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Arbitration: U.S. Supreme Court Will Hear Arguments on the Separability Doctrine
The U.S. Supreme Court granted certiorari on June 20 to clarify the separability doctrine in a class action arbitration case emanating from the Florida Supreme Court. At the heart of the Court’s review is the struggle between federal and state power.
The nation’s top court will review Cardegna v. Buckeye Check Cashing Inc., No. 04-1264 this fall, early in its 2005-2006 term.
In the case, the Florida Supreme Court held that an arbitration provision contained in a contract, that was itself found void under Florida law, cannot be separately enforced while there is a claim pending regarding that arbitration provision itself. Cardegna v. Buckeye Check Cashing Inc., 894 So.2d 860 (2005)(available at http://www.law.fsu.edu/library/flsupct/sc02-2161/op-sc02-2161.pdf).
The "separability doctrine" first emerged in Prima Paint Corp. v. Flood & Conklin Mfg. Co., 388 U.S. 395 (1967), where the U.S. Supreme Court held that arbitration clauses can be "separable" from the contracts that include them. The Prima Paint Court held that when an agreement includes an arbitration clause, a party's claim that it has been fraudulently induced to enter into that agreement must be referred to an arbitrator, unless the claim pertains specifically to the making of the arbitration clause.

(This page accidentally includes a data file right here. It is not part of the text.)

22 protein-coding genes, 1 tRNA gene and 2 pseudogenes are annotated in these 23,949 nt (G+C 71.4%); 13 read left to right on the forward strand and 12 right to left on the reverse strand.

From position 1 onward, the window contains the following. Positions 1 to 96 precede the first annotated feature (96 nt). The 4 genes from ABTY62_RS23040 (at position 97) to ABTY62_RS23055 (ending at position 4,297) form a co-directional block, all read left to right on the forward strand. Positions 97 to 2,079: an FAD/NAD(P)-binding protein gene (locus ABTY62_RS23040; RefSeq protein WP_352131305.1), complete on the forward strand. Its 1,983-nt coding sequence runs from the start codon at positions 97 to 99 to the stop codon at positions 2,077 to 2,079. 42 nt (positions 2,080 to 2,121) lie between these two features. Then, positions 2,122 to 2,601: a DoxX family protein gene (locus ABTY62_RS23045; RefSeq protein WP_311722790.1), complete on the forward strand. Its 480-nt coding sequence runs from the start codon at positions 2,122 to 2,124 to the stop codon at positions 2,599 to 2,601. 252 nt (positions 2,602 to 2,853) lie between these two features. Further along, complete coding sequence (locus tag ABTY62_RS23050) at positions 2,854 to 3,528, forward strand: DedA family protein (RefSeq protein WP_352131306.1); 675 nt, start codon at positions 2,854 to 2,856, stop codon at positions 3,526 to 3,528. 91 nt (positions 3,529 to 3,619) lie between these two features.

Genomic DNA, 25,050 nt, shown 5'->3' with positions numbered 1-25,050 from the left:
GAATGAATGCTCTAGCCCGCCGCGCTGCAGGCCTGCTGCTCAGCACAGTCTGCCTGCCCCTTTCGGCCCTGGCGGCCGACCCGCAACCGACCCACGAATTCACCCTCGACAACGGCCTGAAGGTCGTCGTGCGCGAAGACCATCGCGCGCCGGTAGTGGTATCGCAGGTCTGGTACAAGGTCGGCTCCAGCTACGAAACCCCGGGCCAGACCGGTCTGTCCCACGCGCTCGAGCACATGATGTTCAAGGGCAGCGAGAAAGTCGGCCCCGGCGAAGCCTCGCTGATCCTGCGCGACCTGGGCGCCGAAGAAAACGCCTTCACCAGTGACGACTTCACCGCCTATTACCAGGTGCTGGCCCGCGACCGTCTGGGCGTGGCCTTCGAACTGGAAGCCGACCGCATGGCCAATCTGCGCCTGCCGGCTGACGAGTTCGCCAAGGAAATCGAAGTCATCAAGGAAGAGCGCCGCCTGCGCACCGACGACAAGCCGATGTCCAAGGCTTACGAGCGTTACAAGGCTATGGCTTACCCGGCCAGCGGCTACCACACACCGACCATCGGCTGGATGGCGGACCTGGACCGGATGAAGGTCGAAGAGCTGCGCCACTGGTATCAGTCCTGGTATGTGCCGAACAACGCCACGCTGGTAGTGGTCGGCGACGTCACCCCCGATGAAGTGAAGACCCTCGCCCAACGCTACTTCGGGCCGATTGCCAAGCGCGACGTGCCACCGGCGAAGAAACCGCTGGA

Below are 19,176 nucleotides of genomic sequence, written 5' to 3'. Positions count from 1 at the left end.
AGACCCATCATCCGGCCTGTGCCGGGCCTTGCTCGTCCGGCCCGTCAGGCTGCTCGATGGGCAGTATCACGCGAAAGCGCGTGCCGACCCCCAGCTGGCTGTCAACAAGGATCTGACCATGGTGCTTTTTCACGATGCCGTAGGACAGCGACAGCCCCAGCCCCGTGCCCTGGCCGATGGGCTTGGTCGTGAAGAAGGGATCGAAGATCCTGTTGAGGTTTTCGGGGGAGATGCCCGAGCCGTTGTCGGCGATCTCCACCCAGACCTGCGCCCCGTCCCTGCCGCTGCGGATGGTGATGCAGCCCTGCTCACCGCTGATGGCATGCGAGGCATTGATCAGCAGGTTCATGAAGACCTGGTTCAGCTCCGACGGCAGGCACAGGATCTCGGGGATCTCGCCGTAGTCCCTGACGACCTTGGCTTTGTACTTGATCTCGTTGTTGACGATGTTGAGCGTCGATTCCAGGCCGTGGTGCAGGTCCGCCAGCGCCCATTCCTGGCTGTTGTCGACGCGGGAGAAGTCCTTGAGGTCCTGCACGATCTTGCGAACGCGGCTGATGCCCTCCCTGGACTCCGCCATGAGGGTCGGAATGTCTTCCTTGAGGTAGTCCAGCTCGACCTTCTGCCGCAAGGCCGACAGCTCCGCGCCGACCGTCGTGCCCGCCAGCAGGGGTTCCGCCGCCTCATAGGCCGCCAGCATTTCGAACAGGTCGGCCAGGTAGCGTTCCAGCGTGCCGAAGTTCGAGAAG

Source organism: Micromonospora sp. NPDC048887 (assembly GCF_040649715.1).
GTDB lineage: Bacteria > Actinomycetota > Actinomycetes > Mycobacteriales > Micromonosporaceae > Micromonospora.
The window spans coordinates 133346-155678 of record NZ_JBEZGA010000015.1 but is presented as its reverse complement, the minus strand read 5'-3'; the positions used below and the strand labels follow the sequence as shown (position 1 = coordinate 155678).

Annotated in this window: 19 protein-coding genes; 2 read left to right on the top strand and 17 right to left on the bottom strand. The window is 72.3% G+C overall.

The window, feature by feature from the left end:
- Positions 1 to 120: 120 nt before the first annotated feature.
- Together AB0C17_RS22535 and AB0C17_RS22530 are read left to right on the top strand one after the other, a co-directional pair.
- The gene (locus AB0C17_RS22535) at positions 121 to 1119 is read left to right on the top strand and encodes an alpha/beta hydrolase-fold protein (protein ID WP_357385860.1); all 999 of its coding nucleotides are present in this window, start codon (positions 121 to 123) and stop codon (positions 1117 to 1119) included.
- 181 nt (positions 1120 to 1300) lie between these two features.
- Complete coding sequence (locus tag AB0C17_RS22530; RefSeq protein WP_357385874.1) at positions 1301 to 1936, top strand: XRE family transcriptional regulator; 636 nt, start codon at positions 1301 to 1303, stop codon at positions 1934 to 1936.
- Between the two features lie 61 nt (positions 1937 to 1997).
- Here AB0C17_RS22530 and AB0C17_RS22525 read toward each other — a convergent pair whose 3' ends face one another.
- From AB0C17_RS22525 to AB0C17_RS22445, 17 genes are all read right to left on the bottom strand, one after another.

The Florida Supreme Court distinguished Cardegna from Prima Paint by finding that the “underlying contract at issue [was] rendered void from the outset” by state law. Therefore, PrimaPaint did not apply.
The Florida court ruled that the state court has the jurisdiction to first determine a contract’s general enforceability prior to the enforcement of any embedded arbitration clauses because the Federal Arbitration Act should not preempt state contract law.
Besides federalism questions, the case will test some fundamental arbitration assumptions. The advantages of judicial efficiency, standardization, and overall clarity of a federal policy on arbitration will be weighed against the states’ interest in interpreting the enforceability of a contract within the context of state substantive law. By granting certiorari in Cardegna, the U.S. Supreme Court likely will clarify Prima Paint ambiguities.
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